Screen Actors Guild to Expel Members Who Refuse to Testify About Political Associations
The Screen Actors Guild in Hollywood voted 25–1 on this day to expel any member who refused to testify before a “properly constituted Government body” about whether he or she was a member of a “Communist or Fascist organization.” The vote indicated how strong the anti-Communist hysteria was among actors at the height of the Cold War, even within the group committed to defending actors, some of whom were victims of the blacklist during this period.
The major Hollywood film companies had developed a blacklist of directors, writers and actors who refused to cooperate with investigating committees on December 3, 1947. (No, Ronald Reagan was not president of the Screen Actors Guild at this time. The future President of the U.S. was the president of the SAG from 1947 to 1952 and from 1959 to 1960.)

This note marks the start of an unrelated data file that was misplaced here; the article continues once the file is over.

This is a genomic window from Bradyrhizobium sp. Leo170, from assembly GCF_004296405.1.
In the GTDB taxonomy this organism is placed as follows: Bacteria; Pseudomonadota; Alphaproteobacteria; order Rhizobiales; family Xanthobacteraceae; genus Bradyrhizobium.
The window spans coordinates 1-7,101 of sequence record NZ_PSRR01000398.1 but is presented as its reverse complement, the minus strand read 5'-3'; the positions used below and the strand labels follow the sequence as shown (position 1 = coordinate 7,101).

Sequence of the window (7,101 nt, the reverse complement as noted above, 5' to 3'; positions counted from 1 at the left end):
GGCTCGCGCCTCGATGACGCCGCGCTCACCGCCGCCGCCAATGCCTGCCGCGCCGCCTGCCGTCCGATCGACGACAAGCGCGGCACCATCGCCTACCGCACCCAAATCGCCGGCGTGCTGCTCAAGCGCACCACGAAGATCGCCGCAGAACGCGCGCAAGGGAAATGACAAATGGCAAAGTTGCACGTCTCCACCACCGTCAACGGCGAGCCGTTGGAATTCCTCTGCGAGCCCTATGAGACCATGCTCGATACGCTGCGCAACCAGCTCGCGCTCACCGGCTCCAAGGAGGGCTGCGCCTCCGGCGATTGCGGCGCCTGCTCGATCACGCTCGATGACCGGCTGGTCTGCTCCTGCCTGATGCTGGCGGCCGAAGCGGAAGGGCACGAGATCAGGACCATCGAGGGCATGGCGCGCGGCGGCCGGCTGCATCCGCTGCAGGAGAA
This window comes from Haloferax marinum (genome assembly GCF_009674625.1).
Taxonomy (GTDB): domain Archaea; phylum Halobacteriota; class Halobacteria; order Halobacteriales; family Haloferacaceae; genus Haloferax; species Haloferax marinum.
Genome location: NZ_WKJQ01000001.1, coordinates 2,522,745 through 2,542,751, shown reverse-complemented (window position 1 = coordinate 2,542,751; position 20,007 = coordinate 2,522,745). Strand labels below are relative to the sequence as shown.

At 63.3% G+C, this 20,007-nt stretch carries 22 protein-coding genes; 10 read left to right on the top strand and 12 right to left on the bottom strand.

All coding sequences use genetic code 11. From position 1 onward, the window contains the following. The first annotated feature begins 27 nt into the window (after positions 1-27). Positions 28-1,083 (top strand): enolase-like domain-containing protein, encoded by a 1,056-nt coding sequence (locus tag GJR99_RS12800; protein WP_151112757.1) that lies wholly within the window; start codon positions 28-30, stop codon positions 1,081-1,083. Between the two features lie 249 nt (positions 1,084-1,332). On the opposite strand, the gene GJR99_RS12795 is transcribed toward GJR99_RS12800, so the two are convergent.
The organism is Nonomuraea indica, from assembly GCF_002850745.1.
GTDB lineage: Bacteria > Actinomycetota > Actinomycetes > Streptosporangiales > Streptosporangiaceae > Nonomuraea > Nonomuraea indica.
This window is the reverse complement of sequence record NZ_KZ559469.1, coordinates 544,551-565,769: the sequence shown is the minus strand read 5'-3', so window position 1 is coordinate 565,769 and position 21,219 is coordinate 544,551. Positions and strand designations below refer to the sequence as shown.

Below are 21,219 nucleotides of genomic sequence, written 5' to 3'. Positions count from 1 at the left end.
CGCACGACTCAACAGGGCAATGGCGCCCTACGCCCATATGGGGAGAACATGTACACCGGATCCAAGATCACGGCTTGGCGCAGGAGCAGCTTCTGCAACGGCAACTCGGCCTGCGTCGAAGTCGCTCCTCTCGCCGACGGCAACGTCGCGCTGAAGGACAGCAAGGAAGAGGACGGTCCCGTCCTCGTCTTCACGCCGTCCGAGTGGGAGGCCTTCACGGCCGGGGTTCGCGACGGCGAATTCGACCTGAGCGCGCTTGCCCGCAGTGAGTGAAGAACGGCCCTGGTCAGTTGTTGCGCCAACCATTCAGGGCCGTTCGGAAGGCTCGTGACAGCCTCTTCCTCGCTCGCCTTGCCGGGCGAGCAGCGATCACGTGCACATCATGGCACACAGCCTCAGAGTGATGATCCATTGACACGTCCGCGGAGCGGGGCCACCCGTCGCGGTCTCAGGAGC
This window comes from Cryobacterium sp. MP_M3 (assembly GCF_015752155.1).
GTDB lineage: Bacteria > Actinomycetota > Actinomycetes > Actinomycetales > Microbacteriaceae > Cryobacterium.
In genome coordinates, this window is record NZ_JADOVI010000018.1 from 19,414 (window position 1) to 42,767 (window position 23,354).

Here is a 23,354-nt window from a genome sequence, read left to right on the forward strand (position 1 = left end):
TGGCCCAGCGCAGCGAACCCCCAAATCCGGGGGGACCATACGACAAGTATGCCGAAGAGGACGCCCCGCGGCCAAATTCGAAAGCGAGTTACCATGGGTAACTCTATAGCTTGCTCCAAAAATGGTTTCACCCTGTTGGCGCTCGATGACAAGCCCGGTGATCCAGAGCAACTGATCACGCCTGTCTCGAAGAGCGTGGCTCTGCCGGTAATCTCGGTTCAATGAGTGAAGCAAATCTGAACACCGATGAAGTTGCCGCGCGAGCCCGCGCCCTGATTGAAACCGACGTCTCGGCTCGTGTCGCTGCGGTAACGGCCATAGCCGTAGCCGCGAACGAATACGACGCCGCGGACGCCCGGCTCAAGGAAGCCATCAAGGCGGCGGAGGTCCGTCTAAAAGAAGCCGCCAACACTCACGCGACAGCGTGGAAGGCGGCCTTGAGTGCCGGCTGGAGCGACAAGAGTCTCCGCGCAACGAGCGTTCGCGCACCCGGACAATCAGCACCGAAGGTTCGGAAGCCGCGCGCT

Read: Larry Ceplair and Steven Englund, Inquisition in Hollywood: Politics in the Film Community, 1930–1960 (1980)
Learn more about the Screen Actors Guild in the Cold War: http://www.cobbles.com/simpp_archive/linkbackups/huac_blacklist.htm
And about Reagan’s career in Hollywood and the Screen Actors Guild: Marc Eliot, Reagan: The Hollywood Years (2008)